Trip of the Week: The Classic Motor Hub
With a flight time of just over half an hour from our base at Elstree, the Cotswolds is easily accessible for the helicopter pilot who wants to escape London for the day. This Area of Outstanding Natural Beauty is peppered with interesting landing sites and today we’re sharing one of our favourites: the Classic Motor Hub near Cirencester.
The Classic Motor Hub is a unique showroom of priceless classic cars housed in a venue with its fair share of aviation history: RAF Bibury, a wartime airfield once graced by detachments of Hurricanes and Spitfires. Having been devoid of aviation activity since its closure in 1945, the site now regularly plays host to visiting helicopters, with pilots and passengers always assured of a warm welcome.
What to do while you’re there
If you’re even remotely interested in cars – and to be honest, even if you’re not – you’re in for an absolute treat when you wander around the original ‘blister’ aircraft shelter and the Hub’s other meticulously decorated buildings.
Having grabbed a cappuccino from the Hub Coffee House, we took our time exploring and found an exceptional collection of cars (all for sale if you’re in the market for a new toy, but you won’t be harassed into buying anything!). Classic cars old and new are represented here, ranging from the totally original 1913 Piccard-Pictet, billed as the “Swiss Rolls-Royce” of its day and believed to be the only one of its kind remaining, to the stunning 1990 Lamborghini Diablo, only the 65th built of this iconic supercar.
There’s enough to whet the appetite of even the most ardent motorsports fan here. We drooled over the 1969 O.S.C.A. 1600 GTS Zagato, built for Le Mans and with a racing pedigree every bit as exciting as you’d expect. Another highlight was the 1969 Ferrari 365 GTS, one of only 20 and therefore among the rarest production cars Ferrari ever made.
There are new vehicles coming in all the time, so the Hub is a destination that stands up to repeated visits. It feels like a museum as much as a car showroom, and alongside its priceless catalogue there’s also a fantastic shop selling automotive memorabilia and gifts.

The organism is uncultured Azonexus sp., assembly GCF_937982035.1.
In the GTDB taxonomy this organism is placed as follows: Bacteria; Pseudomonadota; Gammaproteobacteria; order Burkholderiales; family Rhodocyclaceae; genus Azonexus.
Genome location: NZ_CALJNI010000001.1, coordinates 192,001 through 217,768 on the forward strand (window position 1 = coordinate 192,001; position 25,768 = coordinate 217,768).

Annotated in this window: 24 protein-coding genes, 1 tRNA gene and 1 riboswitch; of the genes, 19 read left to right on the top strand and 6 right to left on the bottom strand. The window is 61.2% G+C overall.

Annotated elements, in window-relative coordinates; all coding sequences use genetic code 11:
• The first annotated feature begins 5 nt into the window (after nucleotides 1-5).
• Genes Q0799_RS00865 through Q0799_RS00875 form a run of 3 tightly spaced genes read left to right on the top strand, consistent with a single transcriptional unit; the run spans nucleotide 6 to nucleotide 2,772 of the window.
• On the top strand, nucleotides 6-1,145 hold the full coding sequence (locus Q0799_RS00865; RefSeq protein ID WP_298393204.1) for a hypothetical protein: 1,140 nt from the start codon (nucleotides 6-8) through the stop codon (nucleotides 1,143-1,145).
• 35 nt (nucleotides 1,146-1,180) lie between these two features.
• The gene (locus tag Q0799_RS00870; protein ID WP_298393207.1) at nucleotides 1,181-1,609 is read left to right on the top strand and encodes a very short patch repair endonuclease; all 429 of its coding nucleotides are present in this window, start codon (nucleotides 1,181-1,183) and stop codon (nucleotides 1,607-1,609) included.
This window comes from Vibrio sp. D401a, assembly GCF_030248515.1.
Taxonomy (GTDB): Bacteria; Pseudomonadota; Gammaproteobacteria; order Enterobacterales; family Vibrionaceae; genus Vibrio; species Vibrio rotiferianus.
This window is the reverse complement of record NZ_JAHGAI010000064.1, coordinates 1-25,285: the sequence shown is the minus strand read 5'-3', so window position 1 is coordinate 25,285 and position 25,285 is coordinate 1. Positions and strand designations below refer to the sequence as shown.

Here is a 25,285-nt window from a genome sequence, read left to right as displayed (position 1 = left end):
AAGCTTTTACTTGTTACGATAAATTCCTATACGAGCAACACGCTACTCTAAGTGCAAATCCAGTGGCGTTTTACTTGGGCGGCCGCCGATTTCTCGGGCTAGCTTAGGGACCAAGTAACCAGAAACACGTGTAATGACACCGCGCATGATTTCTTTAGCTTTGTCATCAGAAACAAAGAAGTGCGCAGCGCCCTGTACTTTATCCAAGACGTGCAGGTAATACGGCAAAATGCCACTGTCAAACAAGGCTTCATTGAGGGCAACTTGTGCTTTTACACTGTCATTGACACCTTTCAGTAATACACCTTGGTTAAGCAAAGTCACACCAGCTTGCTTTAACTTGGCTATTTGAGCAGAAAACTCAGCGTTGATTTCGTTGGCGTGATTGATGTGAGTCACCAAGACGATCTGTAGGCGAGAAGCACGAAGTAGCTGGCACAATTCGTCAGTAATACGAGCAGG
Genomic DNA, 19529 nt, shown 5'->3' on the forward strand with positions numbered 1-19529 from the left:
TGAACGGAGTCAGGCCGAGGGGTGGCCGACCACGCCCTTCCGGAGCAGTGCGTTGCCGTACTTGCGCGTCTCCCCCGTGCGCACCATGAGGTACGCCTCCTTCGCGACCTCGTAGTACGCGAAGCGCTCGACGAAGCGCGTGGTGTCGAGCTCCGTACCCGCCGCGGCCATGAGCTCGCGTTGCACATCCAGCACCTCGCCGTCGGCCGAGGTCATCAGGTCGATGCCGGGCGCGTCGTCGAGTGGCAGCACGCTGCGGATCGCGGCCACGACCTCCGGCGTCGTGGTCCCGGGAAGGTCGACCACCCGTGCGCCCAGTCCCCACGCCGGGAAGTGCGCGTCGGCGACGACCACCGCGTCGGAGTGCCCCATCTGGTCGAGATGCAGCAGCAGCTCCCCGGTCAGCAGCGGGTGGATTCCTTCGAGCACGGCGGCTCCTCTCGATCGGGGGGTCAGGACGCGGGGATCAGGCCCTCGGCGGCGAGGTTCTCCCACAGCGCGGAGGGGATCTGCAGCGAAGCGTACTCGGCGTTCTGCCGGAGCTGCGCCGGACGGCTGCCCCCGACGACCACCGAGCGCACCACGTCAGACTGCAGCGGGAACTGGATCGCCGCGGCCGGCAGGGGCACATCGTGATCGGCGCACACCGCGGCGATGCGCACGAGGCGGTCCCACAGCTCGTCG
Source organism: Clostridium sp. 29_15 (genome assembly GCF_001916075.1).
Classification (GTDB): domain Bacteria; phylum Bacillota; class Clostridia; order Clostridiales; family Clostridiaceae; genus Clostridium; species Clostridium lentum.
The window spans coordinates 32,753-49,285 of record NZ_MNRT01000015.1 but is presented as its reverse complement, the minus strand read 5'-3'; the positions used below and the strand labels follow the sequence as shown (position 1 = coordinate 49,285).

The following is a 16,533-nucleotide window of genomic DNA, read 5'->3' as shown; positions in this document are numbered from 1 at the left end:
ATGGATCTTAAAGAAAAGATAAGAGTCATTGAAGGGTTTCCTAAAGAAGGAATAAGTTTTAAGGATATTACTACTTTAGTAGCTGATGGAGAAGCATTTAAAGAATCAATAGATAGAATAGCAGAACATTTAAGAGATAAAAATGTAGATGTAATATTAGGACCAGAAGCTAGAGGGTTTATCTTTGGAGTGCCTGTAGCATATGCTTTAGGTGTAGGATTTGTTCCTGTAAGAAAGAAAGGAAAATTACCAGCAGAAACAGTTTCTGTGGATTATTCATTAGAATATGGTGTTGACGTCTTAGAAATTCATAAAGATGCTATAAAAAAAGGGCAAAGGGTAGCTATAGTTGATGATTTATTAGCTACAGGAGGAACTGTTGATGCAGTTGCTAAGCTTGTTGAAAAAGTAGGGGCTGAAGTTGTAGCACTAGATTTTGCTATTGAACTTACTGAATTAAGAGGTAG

Approach and departure notes
The five-acre site has a straightforward approach over open fields with most wind directions. Note the private airstrip half a mile to the north of the site which can be seen on the map below.
The Google Maps satellite view is out of date – the junk you can see lining the perimeter fence isn’t there anymore, though there may still be cars parked there if there’s an event on. The red arrow shows where the helipad is; you’ll need to do a high hover to hop over the fence and onto it.
Captain’s Tip: Watch out for the windsock, which is quite high and mounted on the fence near the helipad.
When it comes to departure, if the carpark is empty and depending on the wind direction, there’s enough space for a normal transition at your discretion. If that’s not possible, go vertical and transition out over the fields away from the hangar buildings.
Planning your visit
All arrivals by air need to be booked in by calling 01242 384092 or emailing email@example.com, ideally 24 hours in advance, although same-day fly-ins can sometimes be accommodated.
The showrooms, Hub Coffee House and shop are open from 9am to 5pm on weekdays, and 10am to 3pm on Saturdays. If you’re planning a group fly-in, they’re happy to provide a quote for a lunch package tailored to your requirements. You’ll find lots more information about the Classic Motor Hub on their website.
We’d suggest combining a stop at the Classic Motor Hub with another Cotswolds site to make the most of being in this beautiful area. Perhaps spend the morning here with a cup of coffee and then hop over to a nearby hotel, such as Buckland Manor or Charingworth Manor, and fuel yourself up with a top notch lunch before you fly home.
Our route from Elstree
The route we used from Elstree (and can be used for Denham, Wycombe & anywhere East) takes you out to the west via Princes Risborough (usually an easy feature to locate) and through Benson’s MATZ, then overhead Oxford Airport before turning onto a more southerly heading, making sure to avoid Brize Norton’s busy Class D, on track to the Motor Hub. The landing site is marked on Skydemon to help locate it, however as always with private sites we’d recommend choosing a more easily distinguishable Initial Point to fly to first to get your bearings.